For almost a week, I’ve been savoring each page of The Master, Colm Tóibín’s 2005 novel about the life of Henry James. When reading James, I’m often forced to slow down and read like a woman of one hundred years ago, someone with time, a quiet place, organized thoughts, and a more formal vocabulary. This is an exercise in delight for me, as Henry pays huge dividends for the expenditures in reading him. Tóibín taps directly into this vein of understanding about James and those who enjoy him. The pace of The Master is distinct, leisurely, and very nuanced. All week long, I’ve been allowed to think about Henry James, and even more so, about the development of his life as a writer, a life devoted to his craft and set apart from all else. That’s an extraordinary thing, as most writers find a way to function within their art and within more intimate realms as well. Not so Henry.
Another aspect of this story that has surprised me is how Tóibín does no small bit of imagining and supposing regarding the appropriation of persons from Henry’s life into his literature. Just this week, an online book group I belong to skirted this topic when a member raised the question “Are you a fictional character?” Turns out that no one as yet has ‘fessed to being written. But it seems that James, in Tóibín, fairly nakedly borrowed from the lives of his family members and acquaintances, enriching them by his vast imagination and placing them in settings of his own choosing, but in each case, retaining something essential and ultimately identifiable in the people who live in his novels and stories. I love this technique, not so much the strict notion of borrowing, but what Tóibín is doing, confidently attributing characteristics and writerly devices to Henry. And all in a novel about the ultimate observer. Fabulous stuff with its own brand of energy, and I’m eager to fluff the pillows tonight and read late with the alarm turned off.
One thing I’m almost certain is true about James: his empathy knew no limit. He was able to imagine how other people were feeling and to trace the complex paths of burgeoning emotions. When he wrote, there was no hesitancy in hitting the mark of his characters. He knew them thoroughly and spent countless hours imagining every thing about them. Reading The Master, James’ empathy and understanding comes through so vividly; Tóibín’s novel could be the finest preparation ever for reading more James.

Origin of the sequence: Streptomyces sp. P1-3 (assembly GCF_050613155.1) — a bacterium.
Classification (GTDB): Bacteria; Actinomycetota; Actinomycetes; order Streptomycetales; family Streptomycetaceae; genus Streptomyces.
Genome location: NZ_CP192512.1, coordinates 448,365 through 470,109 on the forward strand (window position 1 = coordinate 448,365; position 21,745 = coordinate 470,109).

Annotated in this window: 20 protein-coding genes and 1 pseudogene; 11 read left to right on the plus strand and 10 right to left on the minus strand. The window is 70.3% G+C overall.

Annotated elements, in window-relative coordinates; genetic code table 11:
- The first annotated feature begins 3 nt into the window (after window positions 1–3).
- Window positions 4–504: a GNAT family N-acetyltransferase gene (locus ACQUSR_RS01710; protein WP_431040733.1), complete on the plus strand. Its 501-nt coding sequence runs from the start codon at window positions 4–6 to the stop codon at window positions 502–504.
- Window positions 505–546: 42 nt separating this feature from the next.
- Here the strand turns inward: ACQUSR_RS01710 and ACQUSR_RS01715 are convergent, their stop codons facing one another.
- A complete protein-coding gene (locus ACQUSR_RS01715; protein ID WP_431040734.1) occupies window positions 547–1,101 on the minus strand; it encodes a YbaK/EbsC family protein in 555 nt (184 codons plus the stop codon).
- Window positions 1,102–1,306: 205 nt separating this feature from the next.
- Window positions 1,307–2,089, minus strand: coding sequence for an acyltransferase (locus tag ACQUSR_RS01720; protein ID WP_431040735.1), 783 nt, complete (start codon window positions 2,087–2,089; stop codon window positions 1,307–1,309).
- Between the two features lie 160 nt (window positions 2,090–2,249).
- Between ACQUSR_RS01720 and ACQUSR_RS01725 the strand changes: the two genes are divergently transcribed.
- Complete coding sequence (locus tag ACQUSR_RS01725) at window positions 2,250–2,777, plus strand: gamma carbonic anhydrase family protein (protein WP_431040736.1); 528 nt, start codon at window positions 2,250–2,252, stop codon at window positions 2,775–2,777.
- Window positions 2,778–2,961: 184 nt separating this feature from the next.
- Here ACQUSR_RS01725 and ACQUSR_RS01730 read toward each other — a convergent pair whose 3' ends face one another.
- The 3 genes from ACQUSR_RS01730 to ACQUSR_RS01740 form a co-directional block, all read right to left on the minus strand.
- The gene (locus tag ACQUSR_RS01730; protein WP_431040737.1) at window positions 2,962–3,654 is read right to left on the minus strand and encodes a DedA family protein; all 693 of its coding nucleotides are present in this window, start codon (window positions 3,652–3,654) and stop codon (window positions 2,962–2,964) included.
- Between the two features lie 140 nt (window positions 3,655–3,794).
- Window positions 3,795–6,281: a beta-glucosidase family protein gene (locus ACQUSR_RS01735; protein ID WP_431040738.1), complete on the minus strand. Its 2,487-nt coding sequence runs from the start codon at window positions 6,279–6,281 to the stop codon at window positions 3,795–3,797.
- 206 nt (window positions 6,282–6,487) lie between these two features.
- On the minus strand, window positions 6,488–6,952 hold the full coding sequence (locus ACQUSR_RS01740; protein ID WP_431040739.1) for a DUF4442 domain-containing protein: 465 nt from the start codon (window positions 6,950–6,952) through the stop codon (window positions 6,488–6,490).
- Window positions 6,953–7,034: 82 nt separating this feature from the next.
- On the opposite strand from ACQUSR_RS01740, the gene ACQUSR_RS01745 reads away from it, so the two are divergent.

What a week it has been. I fought rising fever and influenza until Thursday noon when I landed in bed and stayed for almost 24 hours. Wednesday evening, I had tried to read a bit of The Beautiful Things That Heaven Bears by Dinaw Mengestu, but found it simplistically and flatly written. Unfortunate, for sure, as it’s garnered positive reviews, but I wasn’t interested. Finally, Thursday night, climbing from the feverish fog and fighting a ferocious headache, I began Clear by Nicola Barker. By the time I finished it late last night, I had laughed aloud, spring had arrived, and I felt almost new. Clear is the story of a man’s journey from muddled irony into, well, a bit of clarity, viewed around and amongst some of the circus that surrounds illusionist David Blaine’s 2003 London stunt. While Blaine is suspended above the Thames in a clear box for all to view, Adie MacKenny scampers around beneath him devising clever routines for getting laid.
Adie’s worldview is highly referential, tangential, and not the least bit existential. He’s the flatmate of another posh young Londoner who travels in elite circles, eating the right foods and listening to the right music while Adie dwells in the basement, nursing disdain for and distance from others. That is, until one night when, attendant to the Blaine spectacle, Adie is propelled into Aphra’s world. All this may seem a bit formulaic, but Barker’s zesty dialogue and narrative prevents the story from taking on anything resembling a dull sheen. Aphra is a young woman who sits distinctly apart from Adie’s circle, but who pulls him into hers. So is the novel about David Blaine’s exhibition? Now, who would think that? This is the first Barker for me, and she’s a world class ironist, in my opinion. Barker uses the atmosphere and elements of the Blaine stunt as a foil against some real magic unfolding in Adie’s life, not just the sleight of shallow romance, but the permanent silk of self revelation and elevation. It just couldn’t be more clear.
Disgrace, J.M. Coetzee’s 1999 Booker Prize winning novel about an academic spiraling from control, is a huge novel stated in just over 200 pages. And it’s spiraling from a state of controlling, not out of control, an important distinction within these taut pages. David, a 52-year old academic, finds himself on the outs of the Capetown technical school where he is an instructor by rote. He engineers his own resignation from his teaching post after instigating a sexual affair with a beautiful, teenaged student who cannot handle the situation. David is unrepentant, bold and persistent in engaging his lust for the girl, despite all of the warning signs that she is not interested and is merely passively submitting to his overtures. To him, this is of no consequence, as he views himself as under the control of a force mystical and eternal.